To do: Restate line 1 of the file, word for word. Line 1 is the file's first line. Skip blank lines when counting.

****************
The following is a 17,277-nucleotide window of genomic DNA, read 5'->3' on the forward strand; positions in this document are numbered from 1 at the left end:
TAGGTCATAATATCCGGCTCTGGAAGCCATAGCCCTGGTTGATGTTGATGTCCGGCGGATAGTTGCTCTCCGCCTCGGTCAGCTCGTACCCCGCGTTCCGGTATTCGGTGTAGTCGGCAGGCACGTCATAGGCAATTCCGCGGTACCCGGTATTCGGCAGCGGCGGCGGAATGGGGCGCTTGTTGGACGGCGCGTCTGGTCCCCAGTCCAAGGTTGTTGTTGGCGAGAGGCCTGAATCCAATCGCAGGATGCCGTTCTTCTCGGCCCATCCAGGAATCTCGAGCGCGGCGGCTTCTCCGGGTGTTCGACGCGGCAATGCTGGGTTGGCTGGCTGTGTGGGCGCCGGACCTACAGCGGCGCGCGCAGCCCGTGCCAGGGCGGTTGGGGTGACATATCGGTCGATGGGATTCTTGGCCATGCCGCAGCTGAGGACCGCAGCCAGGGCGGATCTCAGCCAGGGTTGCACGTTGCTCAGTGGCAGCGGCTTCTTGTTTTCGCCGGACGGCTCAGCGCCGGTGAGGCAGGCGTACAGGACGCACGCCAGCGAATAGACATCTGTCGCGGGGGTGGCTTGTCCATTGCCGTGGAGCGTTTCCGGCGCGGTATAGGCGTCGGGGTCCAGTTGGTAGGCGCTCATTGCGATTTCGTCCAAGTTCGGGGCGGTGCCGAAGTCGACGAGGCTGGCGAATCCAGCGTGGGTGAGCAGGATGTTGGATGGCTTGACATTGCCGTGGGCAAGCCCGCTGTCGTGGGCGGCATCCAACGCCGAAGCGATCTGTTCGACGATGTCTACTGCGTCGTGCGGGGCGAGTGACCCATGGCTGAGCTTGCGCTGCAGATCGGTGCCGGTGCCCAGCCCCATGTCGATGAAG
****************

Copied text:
The following is a 17,277-nucleotide window of genomic DNA, read 5'->3' on the forward strand; positions in this document are numbered from 1 at the left end: